Financial software company Intuit announced today in its earnings statement that it would divest its Quicken, Quickbase, and Demandforce businesses. This is big news, considering that Quicken was once at the center of Intuit.

“As you know, Quicken is a desktop-centric business that does not strengthen the small business or tax ecosystems,” Intuit chief executive Brad Smith told analysts on the company’s quarterly earnings call today (transcript here). “Our strategy is focused on building ecosystems and platforms in the cloud. We value our loyal Quicken customers, and we’re seeking a buyer who will provide the product support and service they deserve.”

Of course, Intuit brings in millions each quarter from other properties, like TurboTax tax software and QuickBooks accounting software, but Quicken at one point was a sort of institution in desktop software designed to keep track of what you spend.

Quicken, which came out in 1984, is what Intuit was founded on. Intuit pushed hard and successfully beat Microsoft at selling personal finance software for Windows in the 1980s, Intuit founder Scott Cook said in a 2001 interview with the Harvard Business Review.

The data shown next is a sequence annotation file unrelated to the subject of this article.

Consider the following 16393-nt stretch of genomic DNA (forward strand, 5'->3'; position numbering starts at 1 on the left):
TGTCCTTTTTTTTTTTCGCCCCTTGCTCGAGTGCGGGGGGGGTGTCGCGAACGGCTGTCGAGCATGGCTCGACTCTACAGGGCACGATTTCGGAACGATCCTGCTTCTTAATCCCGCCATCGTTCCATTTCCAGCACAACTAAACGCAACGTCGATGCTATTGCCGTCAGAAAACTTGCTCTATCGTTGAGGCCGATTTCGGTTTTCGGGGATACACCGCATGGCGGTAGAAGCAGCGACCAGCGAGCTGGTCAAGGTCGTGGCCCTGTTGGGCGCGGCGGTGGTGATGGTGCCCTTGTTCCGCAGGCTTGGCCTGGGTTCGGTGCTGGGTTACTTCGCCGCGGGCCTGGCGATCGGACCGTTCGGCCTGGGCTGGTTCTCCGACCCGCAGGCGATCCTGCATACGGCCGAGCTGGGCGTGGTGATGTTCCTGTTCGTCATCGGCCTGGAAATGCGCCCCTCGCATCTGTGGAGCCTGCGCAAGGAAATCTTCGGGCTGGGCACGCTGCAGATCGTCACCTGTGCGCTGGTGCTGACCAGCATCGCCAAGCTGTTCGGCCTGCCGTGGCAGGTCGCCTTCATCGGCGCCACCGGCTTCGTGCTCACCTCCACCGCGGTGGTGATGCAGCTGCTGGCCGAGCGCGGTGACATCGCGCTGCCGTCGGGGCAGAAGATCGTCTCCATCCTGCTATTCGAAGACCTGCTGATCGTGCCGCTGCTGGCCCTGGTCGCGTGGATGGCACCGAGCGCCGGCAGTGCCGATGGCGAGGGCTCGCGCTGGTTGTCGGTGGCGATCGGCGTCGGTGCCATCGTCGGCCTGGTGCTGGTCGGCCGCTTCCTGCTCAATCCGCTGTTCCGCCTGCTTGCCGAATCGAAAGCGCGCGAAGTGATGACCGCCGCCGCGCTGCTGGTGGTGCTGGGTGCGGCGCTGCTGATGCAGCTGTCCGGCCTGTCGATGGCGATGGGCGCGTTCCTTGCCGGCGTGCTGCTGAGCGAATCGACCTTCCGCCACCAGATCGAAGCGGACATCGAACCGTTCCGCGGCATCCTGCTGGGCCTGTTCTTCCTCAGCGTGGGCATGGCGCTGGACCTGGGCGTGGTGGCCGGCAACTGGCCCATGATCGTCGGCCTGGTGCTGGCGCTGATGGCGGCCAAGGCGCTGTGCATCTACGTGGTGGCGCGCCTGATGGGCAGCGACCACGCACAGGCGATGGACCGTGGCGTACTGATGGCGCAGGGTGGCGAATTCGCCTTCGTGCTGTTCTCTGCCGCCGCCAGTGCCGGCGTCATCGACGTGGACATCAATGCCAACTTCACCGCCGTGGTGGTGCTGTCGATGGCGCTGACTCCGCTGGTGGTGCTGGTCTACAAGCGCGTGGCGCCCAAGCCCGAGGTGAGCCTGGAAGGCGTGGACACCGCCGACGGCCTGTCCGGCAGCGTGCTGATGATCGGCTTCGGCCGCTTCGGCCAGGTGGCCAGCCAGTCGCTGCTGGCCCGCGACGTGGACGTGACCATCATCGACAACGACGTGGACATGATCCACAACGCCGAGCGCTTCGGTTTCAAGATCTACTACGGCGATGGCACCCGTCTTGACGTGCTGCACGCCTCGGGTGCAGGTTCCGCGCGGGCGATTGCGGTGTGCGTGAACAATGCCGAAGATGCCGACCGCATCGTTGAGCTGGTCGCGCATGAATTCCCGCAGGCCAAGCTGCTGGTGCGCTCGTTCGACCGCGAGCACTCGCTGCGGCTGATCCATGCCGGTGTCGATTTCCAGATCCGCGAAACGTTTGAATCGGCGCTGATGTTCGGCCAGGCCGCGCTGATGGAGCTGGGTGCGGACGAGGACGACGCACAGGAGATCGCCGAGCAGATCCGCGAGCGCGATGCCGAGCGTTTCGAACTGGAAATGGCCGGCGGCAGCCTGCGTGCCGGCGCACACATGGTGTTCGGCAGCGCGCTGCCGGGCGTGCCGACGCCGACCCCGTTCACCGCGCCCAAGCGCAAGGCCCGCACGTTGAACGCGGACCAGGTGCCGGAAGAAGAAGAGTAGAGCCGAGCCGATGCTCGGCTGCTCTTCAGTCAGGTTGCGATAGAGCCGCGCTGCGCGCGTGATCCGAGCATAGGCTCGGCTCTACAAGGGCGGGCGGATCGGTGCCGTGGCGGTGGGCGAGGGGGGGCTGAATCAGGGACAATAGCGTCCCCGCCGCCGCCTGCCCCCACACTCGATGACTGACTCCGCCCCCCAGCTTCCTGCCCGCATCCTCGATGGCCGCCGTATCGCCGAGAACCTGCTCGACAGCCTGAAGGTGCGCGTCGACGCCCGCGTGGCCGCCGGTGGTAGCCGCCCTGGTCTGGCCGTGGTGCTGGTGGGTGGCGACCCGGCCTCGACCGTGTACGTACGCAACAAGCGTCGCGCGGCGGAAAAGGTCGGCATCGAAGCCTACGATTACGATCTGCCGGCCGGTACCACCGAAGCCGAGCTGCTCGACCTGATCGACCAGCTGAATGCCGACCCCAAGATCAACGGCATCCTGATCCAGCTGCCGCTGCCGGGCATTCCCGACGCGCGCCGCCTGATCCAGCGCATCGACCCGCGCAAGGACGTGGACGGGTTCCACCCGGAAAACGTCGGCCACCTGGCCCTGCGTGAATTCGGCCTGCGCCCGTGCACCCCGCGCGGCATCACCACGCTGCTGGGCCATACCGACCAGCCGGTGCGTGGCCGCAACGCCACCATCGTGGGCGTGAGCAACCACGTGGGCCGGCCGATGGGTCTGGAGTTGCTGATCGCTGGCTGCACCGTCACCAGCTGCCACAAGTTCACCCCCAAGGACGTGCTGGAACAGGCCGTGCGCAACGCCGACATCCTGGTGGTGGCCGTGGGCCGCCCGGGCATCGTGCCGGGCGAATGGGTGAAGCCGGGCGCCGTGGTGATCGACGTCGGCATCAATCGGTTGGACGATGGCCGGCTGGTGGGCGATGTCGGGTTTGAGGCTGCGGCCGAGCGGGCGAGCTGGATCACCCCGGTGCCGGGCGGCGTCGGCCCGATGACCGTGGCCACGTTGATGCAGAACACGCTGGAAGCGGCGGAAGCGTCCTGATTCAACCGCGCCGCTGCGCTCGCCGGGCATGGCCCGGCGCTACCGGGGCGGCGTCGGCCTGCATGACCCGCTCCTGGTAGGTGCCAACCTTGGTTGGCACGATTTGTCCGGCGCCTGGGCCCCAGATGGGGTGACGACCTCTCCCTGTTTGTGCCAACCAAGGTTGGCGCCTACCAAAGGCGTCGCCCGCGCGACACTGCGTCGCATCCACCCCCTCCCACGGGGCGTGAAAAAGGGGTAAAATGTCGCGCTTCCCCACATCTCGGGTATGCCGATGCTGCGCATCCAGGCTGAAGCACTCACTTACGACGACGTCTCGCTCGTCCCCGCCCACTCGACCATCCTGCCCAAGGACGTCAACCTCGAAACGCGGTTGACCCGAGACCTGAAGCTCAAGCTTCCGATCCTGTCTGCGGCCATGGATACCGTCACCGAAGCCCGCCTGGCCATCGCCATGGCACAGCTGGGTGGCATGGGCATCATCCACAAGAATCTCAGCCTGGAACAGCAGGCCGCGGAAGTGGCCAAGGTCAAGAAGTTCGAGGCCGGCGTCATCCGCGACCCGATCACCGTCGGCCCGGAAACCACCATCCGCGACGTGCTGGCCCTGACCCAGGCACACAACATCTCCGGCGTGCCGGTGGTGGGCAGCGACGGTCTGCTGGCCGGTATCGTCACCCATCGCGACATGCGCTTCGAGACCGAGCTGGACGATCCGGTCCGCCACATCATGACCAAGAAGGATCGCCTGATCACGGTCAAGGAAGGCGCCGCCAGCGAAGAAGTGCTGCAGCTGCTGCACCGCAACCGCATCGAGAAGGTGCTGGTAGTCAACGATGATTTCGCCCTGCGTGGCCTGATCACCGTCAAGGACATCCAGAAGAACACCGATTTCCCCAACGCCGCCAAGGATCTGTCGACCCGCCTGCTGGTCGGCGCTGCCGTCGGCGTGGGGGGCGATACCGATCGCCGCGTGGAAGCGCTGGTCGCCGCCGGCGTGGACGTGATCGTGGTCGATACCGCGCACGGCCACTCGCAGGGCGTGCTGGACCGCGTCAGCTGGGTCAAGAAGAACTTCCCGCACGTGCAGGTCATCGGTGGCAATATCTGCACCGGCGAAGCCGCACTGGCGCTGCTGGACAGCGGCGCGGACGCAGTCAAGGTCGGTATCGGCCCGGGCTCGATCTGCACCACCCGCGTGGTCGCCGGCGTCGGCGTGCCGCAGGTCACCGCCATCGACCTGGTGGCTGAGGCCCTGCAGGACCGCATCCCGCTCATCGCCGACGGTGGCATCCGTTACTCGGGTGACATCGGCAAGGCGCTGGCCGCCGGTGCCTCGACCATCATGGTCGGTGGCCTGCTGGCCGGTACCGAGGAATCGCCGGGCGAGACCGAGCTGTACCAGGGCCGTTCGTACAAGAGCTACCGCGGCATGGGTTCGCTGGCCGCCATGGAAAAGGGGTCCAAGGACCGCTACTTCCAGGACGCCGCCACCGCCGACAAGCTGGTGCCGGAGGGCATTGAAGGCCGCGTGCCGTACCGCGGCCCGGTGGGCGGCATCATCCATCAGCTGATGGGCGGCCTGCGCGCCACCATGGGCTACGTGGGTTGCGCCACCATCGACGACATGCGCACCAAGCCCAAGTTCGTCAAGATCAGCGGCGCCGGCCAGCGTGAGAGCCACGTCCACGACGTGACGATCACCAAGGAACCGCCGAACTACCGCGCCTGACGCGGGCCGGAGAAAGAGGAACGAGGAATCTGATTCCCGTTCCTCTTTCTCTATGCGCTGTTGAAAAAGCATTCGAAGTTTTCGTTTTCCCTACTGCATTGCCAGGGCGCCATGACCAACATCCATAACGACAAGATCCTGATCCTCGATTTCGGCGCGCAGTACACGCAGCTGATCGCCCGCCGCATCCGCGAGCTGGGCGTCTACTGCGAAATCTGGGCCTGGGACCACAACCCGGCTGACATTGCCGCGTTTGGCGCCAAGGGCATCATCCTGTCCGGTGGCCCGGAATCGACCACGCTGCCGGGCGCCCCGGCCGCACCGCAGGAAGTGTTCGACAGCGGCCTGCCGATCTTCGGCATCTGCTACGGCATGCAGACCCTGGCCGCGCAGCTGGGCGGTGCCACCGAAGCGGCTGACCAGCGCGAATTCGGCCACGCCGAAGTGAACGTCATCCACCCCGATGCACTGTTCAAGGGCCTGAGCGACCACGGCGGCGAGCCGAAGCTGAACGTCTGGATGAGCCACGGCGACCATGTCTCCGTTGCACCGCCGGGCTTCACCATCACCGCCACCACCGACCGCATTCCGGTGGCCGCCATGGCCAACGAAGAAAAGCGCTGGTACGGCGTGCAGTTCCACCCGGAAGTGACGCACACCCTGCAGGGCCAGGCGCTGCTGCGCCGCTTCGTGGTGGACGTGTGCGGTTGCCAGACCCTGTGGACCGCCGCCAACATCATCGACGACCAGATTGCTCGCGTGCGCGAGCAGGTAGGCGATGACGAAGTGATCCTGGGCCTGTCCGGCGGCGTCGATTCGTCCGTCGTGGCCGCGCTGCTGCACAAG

In the mid-1990s, Quicken started losing money, but the company found ways to reverse the downturn by “making the product more compelling,” said Cook. Quicken “is the core” of Intuit, he said.

Throughout the 2000s, the company said that Quicken had around 15 million users.

“Quicken uses the power of the Internet to help consumers make more informed financial decisions,” Intuit boasted in an undated fact sheet on the product that pegged the user base at 15 million.

But in the past year Quicken has brought in less revenue for Intuit. (Last year Intuit started recognizing desktop software license revenue when services are delivered, not up front.)

In Intuit’s 2015 fiscal year — the year that ended on July 31 — Quicken did $51 million in revenue. That’s down from $96 million, $99 million, and $98 million in Intuit’s 2012, 2013, and 2014 fiscal years, respectively.

Today, Quicken is described as a “held-for-sale asset,” and a “long-lived asset.”

The Mountain View, Calif.-based company, which finished the fiscal year with $365 million in net income on $4.19 billion in revenue, has come a long way. Now acquisitions like Check, Lettuce, and PaySuite have kept the company in the blog headlines. While it might be for the best financially for Intuit to offload Quicken, the company will also be losing some of its heritage.

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